From The Guardian
A lost screenplay for Moonraker has been discovered that gives an insight into Ian Fleming’s cinematic vision for the character of James Bond.
In the action-packed film Moonraker, James Bond escapes from Jaws, the metal-toothed villain, on a hang-glider that ejects from a speedboat just as he drives over the precipice of a waterfall. It is one of numerous outlandish scenes in the film that Ian Fleming never wrote in his original 007 novel. And it could not be more different to the author’s own version of the film, according to a previously unpublished script.
In 1956, a year after the Moonraker novel was published, Fleming wrote his own 150-page film treatment with a plot that is as serious as the 1979 film is lightweight, despite Roger Moore’s charm as the fictional spy.
Just as in the novel, Bond is portrayed as a cold-hearted assassin, but Fleming makes some changes. The head of the British secret intelligence service is not called “M”, and more closely resembles an affable 1950s city gent than the gruff character of the novels and films.
M’s flirtatious secretary, Miss Moneypenny, is conspicuous by her absence.
A Cockney card sharp called Tosh – a special branch officer working undercover – is one of a new cast of characters who take on the villain Hugo Drax.
Jon Gilbert, an expert in Fleming literature, told the Observer: “This is the very first screenplay written by Fleming imagining Bond for the big screen. It is his only attempt at a film script, so it’s hugely important. It is a very Bondian scenario – a megalomaniac who wants to see the downfall of Britain.”
But the Rank Organisation, at the time the biggest film company in the UK, failed to see its potential. The typed screenplay, still in its Rank folder, remained forgotten decades after Fleming had submitted it.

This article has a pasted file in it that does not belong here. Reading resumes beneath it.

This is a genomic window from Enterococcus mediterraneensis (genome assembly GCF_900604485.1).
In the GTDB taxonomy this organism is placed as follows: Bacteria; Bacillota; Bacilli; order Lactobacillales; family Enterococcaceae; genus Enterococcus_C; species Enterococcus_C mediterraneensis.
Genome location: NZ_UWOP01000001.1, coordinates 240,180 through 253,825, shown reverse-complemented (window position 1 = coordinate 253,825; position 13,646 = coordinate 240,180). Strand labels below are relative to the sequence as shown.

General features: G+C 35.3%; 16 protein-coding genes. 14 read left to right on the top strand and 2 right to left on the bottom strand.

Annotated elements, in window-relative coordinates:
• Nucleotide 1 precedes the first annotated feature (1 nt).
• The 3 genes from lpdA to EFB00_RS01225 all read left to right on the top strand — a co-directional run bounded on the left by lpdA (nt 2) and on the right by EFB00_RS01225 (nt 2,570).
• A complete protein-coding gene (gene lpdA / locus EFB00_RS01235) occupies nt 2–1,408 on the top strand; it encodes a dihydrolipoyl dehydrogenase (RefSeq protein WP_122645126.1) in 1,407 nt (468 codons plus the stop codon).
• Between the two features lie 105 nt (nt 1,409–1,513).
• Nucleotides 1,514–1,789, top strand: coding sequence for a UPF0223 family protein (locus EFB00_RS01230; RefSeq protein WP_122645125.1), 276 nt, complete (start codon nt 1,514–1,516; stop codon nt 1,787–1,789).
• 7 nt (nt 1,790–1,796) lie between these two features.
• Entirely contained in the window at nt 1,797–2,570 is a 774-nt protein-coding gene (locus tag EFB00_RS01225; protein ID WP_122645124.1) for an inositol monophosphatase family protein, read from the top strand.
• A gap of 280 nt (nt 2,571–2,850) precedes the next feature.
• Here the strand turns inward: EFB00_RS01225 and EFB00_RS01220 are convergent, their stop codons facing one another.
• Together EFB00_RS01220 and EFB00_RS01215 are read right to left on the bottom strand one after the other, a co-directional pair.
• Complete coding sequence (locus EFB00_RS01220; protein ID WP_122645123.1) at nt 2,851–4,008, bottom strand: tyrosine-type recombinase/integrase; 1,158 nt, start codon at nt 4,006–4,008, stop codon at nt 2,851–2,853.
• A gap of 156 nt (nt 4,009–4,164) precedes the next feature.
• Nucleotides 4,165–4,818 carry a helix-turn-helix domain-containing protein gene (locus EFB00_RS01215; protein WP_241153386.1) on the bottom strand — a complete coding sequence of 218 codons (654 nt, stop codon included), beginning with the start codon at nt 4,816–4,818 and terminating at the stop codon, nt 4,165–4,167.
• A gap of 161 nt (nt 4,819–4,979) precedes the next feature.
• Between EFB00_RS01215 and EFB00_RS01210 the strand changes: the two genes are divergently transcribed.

The novelist had to wait until 1962, two years before his death, to see any of his novels adapted for cinema.
The undeveloped screenplay has come to light as part of a major collection of Bond material amassed by two leading antiquarian bookshops in London, Peter Harrington and Adrian Harrington Rare Books, where Gilbert is the resident Fleming expert.
In the screenplay, 007 and a policewoman go swimming off the coast of Kent. Gilbert said: “Bond wears light blue swimming shorts – as blue as his eyes – which would become a defining image of Bond, along with the black tuxedo, portrayed by Connery and revived by Daniel Craig. It would appear to originate here with Fleming, rather than a later screenwriter. That’s quite significant. It’s conceivable that Fleming then developed this when discussing the subsequent films with Broccoli and Saltzman.”
Fleming had been an officer serving in British naval intelligence during the second world war and was a journalist before becoming a full-time novelist. Gilbert said that his screenplay was fascinating, but “far too descriptive”. A true scriptwriter would have concentrated on the dialogue, with minimal directions: “That’s why it’s 150 pages. Screenplays for Bond films … are usually 100 pages. But it reads very well.”
He added that the screenplay is “much more serious” than the 1979 film, which reflects the time when it was created: “You have the threat of the cold war and serious nuclear threats. In the 1970s, the films reflected a climate that wasn’t life-threatening.”
The screenplay had been under the radar until it surfaced at a Bonhams auction in 2015, from where it was acquired by a private collector.
Andrew Lycett, author of the biography Ian Fleming: The Man Who Created James Bond, told the Observer: “Finding this screenplay is very exciting. Fleming was obsessed with getting his books filmed. He tried very hard to interest producers in the UK and US.
“In 1954, he corresponded with producer Alexander Korda, who had read a proof of his second novel, Live and Let Die, and had praised it. Fleming wrote to him about his third novel – still to be written – which would be Moonraker. He said it was ‘an expansion of a film story I’ve had in my mind since the war’. This was ‘a straight thriller with particularly English but also general appeal, allowing for some wonderful film settings’. He then went to Jamaica to write the book, which came out the following spring. The point is that Fleming always conceived Moonraker as ‘a film story’. So, to find his screenplay is particularly interesting.”